A Different Infinity War

This Oscar-nominated tale of star-crossed lovers deserves attention

Film Review | by Jorge Ignacio Castillo

Cold War
Roxy, Rainbow

Opens February 22
4 out of 5

The very last movie I saw at TIFF ’11 was a feminist NC-17 curiosity starring Juliette Binoche called Elles. It was preachy, titillating and didn’t have anything new to say about the world’s oldest profession.

But one performance stayed with me: by a beautiful Polish actress who gave Binoche a run for her money. Her name was Joanna Kulig.

Kulig popped up again in a couple of forgettable American films and Polish features that seldom made it across the Atlantic. In the dense romantic drama Cold War, director Pavel Pawlikowski (Ida) gives her the showcase she’s deserved.

In a brisk 89 minutes, Cold War tells the story of Wiktor (Tomasz Kot) and Zula (Kulig), a music director and a singer who fall in love in 1950’s Poland. Both are up-and-comers — by communist standards­ — but Wiktor is considering making a run for the West to pursue creative freedom. Zula isn’t sold on his plan, and the disagreement leads to the end of their relationship.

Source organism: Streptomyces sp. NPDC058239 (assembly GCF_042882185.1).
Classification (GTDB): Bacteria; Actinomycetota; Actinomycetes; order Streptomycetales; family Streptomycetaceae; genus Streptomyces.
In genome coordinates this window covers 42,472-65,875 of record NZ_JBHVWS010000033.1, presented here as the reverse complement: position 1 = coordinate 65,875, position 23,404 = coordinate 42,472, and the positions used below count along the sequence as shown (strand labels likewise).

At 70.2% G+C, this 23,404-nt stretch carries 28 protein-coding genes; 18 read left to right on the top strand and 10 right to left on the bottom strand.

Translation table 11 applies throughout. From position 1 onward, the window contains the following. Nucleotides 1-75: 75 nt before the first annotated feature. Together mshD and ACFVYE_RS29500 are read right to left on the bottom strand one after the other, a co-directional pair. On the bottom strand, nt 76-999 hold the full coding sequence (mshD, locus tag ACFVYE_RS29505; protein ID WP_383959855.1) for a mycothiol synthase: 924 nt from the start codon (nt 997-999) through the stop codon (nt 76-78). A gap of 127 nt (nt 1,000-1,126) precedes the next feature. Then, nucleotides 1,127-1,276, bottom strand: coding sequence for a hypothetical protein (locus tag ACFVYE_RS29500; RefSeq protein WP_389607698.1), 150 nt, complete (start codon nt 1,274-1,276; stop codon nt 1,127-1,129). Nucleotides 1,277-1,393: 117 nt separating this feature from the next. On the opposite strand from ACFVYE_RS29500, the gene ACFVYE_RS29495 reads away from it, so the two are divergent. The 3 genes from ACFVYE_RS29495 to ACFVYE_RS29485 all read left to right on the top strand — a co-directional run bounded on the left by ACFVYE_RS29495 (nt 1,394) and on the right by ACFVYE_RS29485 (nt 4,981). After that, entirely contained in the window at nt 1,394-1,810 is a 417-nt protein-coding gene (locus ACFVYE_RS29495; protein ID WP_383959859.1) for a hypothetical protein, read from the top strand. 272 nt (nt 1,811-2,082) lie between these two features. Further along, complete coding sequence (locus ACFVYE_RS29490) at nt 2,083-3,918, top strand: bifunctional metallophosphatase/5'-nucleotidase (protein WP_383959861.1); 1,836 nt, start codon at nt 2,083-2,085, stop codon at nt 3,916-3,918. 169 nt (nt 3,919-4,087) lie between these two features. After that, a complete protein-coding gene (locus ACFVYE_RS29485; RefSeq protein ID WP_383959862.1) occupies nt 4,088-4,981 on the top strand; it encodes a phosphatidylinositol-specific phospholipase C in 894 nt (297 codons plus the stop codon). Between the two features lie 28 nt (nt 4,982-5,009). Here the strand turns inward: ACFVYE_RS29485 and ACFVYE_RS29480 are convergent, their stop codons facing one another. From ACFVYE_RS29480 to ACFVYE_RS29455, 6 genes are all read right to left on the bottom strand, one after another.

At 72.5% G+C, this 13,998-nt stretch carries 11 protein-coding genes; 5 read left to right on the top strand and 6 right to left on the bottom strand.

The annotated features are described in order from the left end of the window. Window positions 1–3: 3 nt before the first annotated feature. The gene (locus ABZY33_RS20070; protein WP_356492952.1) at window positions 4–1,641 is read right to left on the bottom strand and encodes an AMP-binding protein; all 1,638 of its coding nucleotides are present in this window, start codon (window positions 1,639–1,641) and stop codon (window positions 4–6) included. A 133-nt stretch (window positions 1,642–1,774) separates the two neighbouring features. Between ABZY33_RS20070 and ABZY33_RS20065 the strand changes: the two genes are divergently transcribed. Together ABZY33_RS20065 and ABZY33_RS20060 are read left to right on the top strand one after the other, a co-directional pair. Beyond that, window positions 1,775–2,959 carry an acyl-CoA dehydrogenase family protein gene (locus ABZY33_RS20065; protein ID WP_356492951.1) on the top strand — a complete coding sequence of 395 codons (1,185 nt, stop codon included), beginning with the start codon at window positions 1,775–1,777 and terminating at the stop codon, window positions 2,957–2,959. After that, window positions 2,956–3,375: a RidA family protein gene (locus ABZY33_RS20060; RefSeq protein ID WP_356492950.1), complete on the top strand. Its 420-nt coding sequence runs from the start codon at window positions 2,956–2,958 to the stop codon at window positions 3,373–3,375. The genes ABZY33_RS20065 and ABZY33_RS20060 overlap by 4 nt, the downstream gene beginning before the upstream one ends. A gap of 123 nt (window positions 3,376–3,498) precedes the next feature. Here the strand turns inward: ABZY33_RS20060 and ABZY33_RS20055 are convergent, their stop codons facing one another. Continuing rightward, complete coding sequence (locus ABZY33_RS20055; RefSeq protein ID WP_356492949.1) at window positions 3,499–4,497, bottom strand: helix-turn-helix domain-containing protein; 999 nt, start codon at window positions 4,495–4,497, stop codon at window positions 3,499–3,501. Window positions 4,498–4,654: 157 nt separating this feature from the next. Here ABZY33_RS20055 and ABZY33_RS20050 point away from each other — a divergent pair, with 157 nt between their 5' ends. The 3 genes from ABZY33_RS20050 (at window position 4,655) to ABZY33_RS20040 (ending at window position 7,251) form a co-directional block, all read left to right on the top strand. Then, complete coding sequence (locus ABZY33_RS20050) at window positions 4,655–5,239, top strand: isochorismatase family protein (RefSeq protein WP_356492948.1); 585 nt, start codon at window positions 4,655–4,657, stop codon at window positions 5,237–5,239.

In most movies that would be the end of it, but Cold War revisits the pair over the following years, on both sides of the Iron Curtain. Wiktor and Zula are prickly pears but their passion for one other is immense. Neither lives a full life, but they refuse to give up or compromise.

Despite the Academy’s recent ineptitude (such as producing an Oscar show catering to people who don’t like the Oscars), Cold War’s three nominations — direction, cinematography and foreign film — accurately reflect its merit. The dialogue is fascinating and the luscious black-and-white camera work complements it perfectly. And the framing! Oh, the framing!

Cold War is inspired by Pawlikowski’s own parents’ relationship so when the movie seems to judge the pair, it comes from a place of mercy. The ending might feel like a cheap shot, but the clues are all there if you’re paying attention — especially if you’re familiar with Pawlikowski’s previous movies. His thing is utter emotional devastation.

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